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Aqua unIQa is getting ready for Maratonul de Crăciun by Naturalis

Soon, both adults and children will have the opportunity to ”charge” with magical emotions and joy. Aqua unIQa invites you to spend the holidays in an unusual way: participate in Maratonul de Crăciun by Naturalis, which will be held on December 22, in the Great National Assembly Square

27 November, 10:19330
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Is Your Strength-Training Routine Messing with Your Runs?

Lifting smarter, not harder, can help you PR and avoid being sidelined with an injury. These expert-backed tips will help.

My first marathon sucked. My knee hurt so bad that—instead of cheering—spectators started asking me if I was okay: I made eye contact, shook my head “no,” and kept running. This must look really bad, I thought.

It certainly felt bad. My knee had been acting up all training cycle—and it started hurting around mile 5. I spent the next 9 miles bracing myself for the worst, then the following 12 miles mastering a strategy that involved using my right hip to drive my right leg forward in a limping motion. I finished in 05:14. Honestly, I’m shocked it didn’t take longer.

I’m equally shocked that I caught the marathon bug after that—but I was determined to run an injury-free race next time. I went to yoga, I tried barre, I doubled down on weight lifting. I already lifted every other day, but hey, maybe I needed to try harder.

“Trying” wasn’t the issue, because my next training cycle was worse. Tendonitis—as I later learned from my physical therapist—made yet another marathon miserable, and I finished my second 26.2-mile race 10 minutes slower than my first—a PR in the wrong direction.

It seemed that no matter how hard I tried, I always found myself in physical therapy, committing to a life of clam shells and Pilates, on the verge of pulling out of an upcoming marathon. I wondered if distance running just wasn’t for me, but I also started to become skeptical of my lifting strategy. So, as an experiment, I completely stopped hitting the weight room while training for the Los Angeles Marathon.

The result: I took a full hour off of my time (!) and crossed the finish-line feeling, well, strong. My first injury-free marathon was in the books—and oh, it felt good. Real good.

Now, before every lifting loyalist attacks my form and says things like, “squats don’t hurt your knees—you hurt your knees,” let me say this: I am fully aware of the benefits of weight lifting: Studies suggest strength training can improve your sprint time, boost your heart health, and reduce your risk of injury. I’ve edited a billion stories on the topic, and I enjoy lifting almost as much I enjoy running.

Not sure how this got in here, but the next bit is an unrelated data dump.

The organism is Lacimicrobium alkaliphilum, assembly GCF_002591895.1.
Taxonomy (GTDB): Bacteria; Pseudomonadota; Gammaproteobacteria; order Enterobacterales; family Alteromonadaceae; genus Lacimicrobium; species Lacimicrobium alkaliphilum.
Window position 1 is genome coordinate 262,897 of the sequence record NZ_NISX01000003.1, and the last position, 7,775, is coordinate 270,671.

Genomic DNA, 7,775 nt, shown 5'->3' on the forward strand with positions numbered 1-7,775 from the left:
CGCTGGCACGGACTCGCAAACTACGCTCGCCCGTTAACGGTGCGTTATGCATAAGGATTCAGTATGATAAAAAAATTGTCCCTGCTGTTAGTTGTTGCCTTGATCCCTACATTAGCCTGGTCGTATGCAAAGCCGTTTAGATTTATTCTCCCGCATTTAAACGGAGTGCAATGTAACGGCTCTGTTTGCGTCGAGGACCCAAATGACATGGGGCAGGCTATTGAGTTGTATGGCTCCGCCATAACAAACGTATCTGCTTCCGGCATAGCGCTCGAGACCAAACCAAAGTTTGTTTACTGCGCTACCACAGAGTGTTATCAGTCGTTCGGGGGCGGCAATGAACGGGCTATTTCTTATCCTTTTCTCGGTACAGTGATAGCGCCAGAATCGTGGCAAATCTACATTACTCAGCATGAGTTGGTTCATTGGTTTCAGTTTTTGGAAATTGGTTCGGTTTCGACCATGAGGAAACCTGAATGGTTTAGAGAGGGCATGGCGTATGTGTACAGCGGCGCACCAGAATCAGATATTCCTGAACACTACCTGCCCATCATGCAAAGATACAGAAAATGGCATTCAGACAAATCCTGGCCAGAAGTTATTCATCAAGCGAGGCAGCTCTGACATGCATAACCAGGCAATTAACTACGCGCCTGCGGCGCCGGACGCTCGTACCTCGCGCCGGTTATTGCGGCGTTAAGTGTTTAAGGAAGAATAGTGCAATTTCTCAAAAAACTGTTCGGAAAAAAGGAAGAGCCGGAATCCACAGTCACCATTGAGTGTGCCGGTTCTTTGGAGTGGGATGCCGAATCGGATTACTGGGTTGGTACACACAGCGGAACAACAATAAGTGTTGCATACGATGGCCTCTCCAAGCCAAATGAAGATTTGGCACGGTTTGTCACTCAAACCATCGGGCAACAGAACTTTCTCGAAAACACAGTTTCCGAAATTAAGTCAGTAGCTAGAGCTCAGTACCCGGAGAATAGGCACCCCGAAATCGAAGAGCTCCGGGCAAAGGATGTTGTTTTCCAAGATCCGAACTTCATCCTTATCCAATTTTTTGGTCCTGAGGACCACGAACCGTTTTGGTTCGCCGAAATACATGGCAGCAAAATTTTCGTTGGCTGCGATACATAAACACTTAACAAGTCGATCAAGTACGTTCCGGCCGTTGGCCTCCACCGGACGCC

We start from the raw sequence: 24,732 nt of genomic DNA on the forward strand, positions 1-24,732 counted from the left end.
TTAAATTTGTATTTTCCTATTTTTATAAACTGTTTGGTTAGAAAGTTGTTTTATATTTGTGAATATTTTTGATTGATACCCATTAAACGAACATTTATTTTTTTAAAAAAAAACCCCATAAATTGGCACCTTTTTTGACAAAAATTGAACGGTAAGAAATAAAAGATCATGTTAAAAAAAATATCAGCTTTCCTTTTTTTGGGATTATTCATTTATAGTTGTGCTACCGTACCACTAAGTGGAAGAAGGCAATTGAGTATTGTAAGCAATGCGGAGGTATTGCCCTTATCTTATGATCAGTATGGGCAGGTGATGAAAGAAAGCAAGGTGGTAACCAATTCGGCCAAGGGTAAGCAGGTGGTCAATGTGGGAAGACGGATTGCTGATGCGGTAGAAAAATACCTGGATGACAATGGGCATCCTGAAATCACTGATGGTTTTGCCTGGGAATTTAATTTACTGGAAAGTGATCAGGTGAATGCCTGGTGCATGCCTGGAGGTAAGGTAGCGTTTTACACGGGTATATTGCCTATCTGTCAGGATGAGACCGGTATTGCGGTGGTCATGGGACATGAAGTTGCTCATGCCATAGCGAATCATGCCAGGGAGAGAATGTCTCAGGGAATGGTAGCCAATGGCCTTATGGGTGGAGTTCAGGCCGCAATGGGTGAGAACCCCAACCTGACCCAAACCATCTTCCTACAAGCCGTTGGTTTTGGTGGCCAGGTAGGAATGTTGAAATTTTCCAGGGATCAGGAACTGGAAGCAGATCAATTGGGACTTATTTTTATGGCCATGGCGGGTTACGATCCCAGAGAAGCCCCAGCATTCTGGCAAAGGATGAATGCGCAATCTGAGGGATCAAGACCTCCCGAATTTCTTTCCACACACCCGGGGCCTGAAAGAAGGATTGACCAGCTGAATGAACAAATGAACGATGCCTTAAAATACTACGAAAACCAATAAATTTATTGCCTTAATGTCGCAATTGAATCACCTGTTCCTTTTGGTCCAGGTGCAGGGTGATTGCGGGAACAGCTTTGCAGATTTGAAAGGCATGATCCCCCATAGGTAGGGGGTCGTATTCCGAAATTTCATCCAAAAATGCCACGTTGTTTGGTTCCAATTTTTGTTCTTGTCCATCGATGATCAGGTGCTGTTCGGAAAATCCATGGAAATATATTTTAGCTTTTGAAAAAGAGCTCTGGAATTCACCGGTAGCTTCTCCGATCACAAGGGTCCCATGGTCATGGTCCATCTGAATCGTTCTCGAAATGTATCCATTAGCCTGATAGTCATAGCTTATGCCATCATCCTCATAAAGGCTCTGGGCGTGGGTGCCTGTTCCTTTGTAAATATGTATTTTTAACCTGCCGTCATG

But I called up James Bagley, Ph.D., an assistant professor of kinesiology at San Francisco State University, to see where I went wrong. “You did what a lot of people do—over train,” he says. “Lifting should reduce your risk of injury if you’re doing it right.”

He’s definitely right about the overtraining part: I was lifting heavy about four times a week—and I’d leave the weight room feeling worked. “By the time you’re in marathon-training mode, you should never be sore from lifting,” Bagley says. Yep, I was often sore.

Lifting too hard is problematic for runners because it means you’re probably not recovering properly, Bagley says. And recovery is important: a Sports Medicine review concluded that resistance training can impair endurance performance if you don’t recover in between workouts, which can take longer than you think.

Plus, Bagley says your muscles and neurons adapt to strength training much faster than your tendons do, which can be a recipe for tendonitis. “Repetitive movements, like running or lifting a lot of repetitions of the same exercise, cause microscopic tears to muscle and tendons,” he says. “Muscles can repair these tears quickly to build more muscle, but tendons take longer to recover, causing inflammation.”

So much for trying harder, right?

Of course, this doesn’t mean you should stop lifting altogether. I slowly started incorporating strength training back into my routine, and I took another 15 minutes off my time the following year. And it’s worth noting that I had already built up quite a bit of strength in advance of the Los Angeles Marathon—I just stopped during the training cycle to avoid the overtraining issue.

Here are the strength-training tips I wish I knew sooner.

Lift once or twice a week during marathon training.

If you lift too often while marathon training, your chances of proper recovery are slim. “Lifting an hour or two a week is plenty,” Bagley says. (And make sure you time your lifting with your long-runs.)

Ignore your body-builder friend.

Bagley explains that you want to gain strength without gaining muscle mass, which means you need to lift heavier weight (80 percent of your one-rep max) at lower reps (three to five reps is plenty), instead of the traditional 10 to 12 reps at 60 to 80 percent of your one-rep max. The latter is the classic bodybuilding model, Bagley says, but “runners don’t need to be big, they need to be strong.”

Your strength workout should feel nothing like cardio.

“You don’t need to lift for endurance (again, go for heavy weights and low reps), because you’re already training your endurance when you’re running,” Bagley says. Take two to three minutes of rest in between sets, and make sure you aren’t dying at the last rep.

If that sounds easy, good. “You might not break a sweat during your strength workouts, but that’s OK—I’m sure you’ll sweat plenty during your runs,” Bagley says.

source link runnersworld.com
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